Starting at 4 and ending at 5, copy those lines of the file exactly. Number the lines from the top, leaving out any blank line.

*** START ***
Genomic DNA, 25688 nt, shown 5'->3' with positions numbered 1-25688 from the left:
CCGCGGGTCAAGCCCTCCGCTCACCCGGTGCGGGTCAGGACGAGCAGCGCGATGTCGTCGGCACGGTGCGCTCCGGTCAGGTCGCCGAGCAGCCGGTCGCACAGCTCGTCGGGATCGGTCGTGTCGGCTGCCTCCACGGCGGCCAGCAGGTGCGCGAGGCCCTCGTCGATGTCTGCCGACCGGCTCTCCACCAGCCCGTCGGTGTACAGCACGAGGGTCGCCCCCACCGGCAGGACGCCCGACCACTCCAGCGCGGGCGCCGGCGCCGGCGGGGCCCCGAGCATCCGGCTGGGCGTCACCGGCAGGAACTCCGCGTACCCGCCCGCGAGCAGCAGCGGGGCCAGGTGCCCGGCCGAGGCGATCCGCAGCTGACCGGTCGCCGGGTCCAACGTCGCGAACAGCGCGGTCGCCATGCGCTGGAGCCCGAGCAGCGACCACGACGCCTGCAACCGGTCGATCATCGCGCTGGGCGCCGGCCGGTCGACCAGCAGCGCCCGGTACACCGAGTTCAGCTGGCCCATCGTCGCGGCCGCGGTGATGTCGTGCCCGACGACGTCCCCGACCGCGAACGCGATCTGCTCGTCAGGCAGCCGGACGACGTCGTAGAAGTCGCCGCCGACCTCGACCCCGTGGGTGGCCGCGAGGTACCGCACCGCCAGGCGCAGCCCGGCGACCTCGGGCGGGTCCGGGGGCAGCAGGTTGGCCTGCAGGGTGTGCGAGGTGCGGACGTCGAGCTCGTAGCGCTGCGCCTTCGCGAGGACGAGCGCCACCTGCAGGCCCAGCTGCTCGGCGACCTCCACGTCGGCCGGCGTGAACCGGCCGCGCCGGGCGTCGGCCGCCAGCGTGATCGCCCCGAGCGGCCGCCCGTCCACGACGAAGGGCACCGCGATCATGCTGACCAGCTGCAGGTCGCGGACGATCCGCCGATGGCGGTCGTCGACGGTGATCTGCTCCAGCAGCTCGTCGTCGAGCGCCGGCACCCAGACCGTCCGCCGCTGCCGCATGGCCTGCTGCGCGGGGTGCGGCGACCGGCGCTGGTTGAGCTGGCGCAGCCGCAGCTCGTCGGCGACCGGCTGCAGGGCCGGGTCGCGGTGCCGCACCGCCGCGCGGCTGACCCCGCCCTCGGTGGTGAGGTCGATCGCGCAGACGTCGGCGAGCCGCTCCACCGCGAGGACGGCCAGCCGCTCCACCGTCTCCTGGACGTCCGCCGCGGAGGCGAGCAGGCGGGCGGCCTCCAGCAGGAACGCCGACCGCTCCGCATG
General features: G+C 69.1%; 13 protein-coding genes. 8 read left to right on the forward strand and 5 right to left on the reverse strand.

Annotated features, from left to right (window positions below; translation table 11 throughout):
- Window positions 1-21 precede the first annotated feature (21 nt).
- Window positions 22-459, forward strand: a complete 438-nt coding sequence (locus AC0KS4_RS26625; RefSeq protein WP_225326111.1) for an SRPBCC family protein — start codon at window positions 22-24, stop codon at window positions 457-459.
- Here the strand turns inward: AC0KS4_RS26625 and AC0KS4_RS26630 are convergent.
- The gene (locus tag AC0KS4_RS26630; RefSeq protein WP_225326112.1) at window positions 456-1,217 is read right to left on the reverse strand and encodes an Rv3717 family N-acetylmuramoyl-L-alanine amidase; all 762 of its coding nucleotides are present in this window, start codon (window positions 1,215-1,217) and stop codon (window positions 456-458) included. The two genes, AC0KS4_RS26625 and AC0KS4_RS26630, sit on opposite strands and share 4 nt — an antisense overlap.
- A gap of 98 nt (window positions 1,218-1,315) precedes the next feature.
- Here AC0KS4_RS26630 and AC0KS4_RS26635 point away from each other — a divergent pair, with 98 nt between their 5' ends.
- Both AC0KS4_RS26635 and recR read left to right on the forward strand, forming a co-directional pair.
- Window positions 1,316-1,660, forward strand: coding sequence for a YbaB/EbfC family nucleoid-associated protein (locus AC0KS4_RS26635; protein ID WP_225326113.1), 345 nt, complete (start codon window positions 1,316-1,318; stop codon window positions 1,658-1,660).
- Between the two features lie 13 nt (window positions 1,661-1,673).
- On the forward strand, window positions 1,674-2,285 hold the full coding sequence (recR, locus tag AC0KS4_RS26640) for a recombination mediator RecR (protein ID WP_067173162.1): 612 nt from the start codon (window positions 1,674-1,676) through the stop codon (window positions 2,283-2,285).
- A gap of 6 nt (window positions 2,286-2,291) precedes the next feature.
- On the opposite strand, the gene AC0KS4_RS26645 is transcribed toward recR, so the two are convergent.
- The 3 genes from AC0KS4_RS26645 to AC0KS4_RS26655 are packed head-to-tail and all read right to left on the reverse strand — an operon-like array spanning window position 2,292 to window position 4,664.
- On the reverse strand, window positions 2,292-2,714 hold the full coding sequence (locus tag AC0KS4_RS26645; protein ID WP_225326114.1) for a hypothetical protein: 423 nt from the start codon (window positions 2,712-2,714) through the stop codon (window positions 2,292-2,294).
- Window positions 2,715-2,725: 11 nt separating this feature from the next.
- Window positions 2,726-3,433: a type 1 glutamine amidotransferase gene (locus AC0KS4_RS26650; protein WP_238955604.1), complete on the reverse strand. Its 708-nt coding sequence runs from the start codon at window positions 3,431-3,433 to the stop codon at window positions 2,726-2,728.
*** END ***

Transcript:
Annotated features, from left to right (window positions below; translation table 11 throughout):
- Window positions 1-21 precede the first annotated feature (21 nt).